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Showing posts from May, 2007

Free Icon for Bloggers: Fresh from the Farmers Market

Two or three or more times a week, I trek to the farmers market. Here in St. Louis, that means any one of my favorite farmers markets.

To encourage all of us to seek out fresh produce from our hometown farmers markets, I commissioned an icon to help showcase fresh vegetables and fruits -- Meet Blush, the Sweet Tomato! -- and invite my fellow bloggers to adopt the icon, too.

[Many thanks to the talented Jeannette of Matchbox Creative aka Kickpleat from Everybody Likes Sandwiches for designing the icon. We all should blush as prettily as Blush!]

So yes, fellow bloggers, you are invited to use the icon in posts and places that feature fresh produce and other farmers market finds. Use it once, use it a hundred times, it's up to you.

It comes in a 400px, 125px and 100px sizes. You're free to use the icon as you see fit: in posts, in a sidebar, to link to a list of your own favorite farmers markets, anything creative you come up with that's related to farmers markets. Me, I plan to…

Kool-Aid Pickles ♥

Oh I just love crazy stuff like this! And the pickles are surprisingly good! Since the New York Times wrote about Kool-Aid dills a bit back, there's been lots of talk but to my knowledge, no one's actually MADE them.

The color's pretty wild, yes? And at an impromptu rained-out picnic on Sunday, it was great fun listening to people guess what might be flavoring the pickles. They all got 'orange' but none got so far as Kool-Aid.

(Does Kool-Aid translate across the world? It's a packet of powder, just sugar and artificial flavor and dye, marketed to kids. And for those of us of a certain age, it was "the" coveted drink of childhood, in the way soda/pop is now but which, at least for my family, was prohibitively expensive.)

KITCHEN NOTES Since the dill pickles I purchased were quite small, I hoped that the Kool-Aid color/taste would permeate a whole pickle -- no luck. So I cut them in half after two or three days. Be sure to stir the mixture once a day for e…

Thai Roasted Eggplant Salad ♥

The more I cook vegetables in new ways, the more amazed I become how much yet remains to be explored. Mexican vegetables? Asian vegetables? Indian vegetables? It's a whole new unexplored world that I think, yes, we shall call A World of Vegetables. (There are enough recipes, already, from various cuisines that I'll create a new section in the Recipe Box.) I'll work to limit (but not exclude) hard-to-find ingredients or suggest sources and substitutes when I know. But I'm excited about exploring entirely new flavor profiles and hope you'll enjoy the journey, too. Grab your culinary passport. This could be fun!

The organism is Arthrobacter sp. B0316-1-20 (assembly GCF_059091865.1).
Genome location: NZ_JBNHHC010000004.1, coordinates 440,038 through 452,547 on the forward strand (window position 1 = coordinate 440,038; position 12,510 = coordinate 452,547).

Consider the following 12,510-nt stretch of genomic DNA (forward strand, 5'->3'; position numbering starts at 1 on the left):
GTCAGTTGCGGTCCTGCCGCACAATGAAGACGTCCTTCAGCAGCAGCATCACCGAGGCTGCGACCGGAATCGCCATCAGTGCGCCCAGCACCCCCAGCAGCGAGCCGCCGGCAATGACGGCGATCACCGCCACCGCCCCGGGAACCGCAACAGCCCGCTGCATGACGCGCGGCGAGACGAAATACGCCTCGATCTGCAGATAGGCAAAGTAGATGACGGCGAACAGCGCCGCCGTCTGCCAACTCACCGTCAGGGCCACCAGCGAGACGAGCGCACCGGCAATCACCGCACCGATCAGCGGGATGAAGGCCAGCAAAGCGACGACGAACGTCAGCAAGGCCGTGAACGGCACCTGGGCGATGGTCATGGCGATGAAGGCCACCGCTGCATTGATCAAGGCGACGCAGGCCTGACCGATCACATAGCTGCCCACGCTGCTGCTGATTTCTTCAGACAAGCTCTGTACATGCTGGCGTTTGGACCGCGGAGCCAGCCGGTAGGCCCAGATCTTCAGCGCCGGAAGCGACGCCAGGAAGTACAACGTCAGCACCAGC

We'll start with Thai vegetables, inspired by a new cookbook's introduction to the vegetable section.

"Please do not tell the good people of Thailand that vegetables are good for them. They have no idea. They only reason they eat vegetables is because they like them. They like the way vegetables taste and the way they look. They like the way vegetab…

Kitchen Parade Extra: How to Make Rhubarb Jelly & Rhubarb Jam ♥

When my sister and I were girls, on hot June days, our Mom would send us with a bowl of sugar to the backstep where her rhubarb patch was within arms' reach. Ruby stalk by ruby stalk, we'd wipe off the most evident dirt with our fingers, then dip -- and dip and dip -- the rhubarb into the bowl to sweeten each tart biteful. When I was home last summer, I rescued the last bits of my Mom's Round-up ravaged rhubarb from the back step and planted it in my own garden. Some years must pass before my rhubarb plants will qualify as a patch but someday I'll sugar my very own rhubarb.

Rhubarb? It's almost as good, straight from the farmers market and this time of year, even, carefully picked over, the supermarket. This week's Kitchen Parade column is a kitchen lesson in how to make rhubarb jelly and rhubarb jam. In an hour, you'll have six or seven pints of rhubarb confection. Where's that column? In Kitchen Parade, of course!


Botanically, rhubarb is a vegetable. An…

Kalyn's Roasted Asparagus & Mushrooms ♥

Fresh spring asparagus and fresh mushrooms are a magical combinations, especially when their natural earthiness is accentuated by roasting, seasoned with no more than a little salt and pepper. Delicious.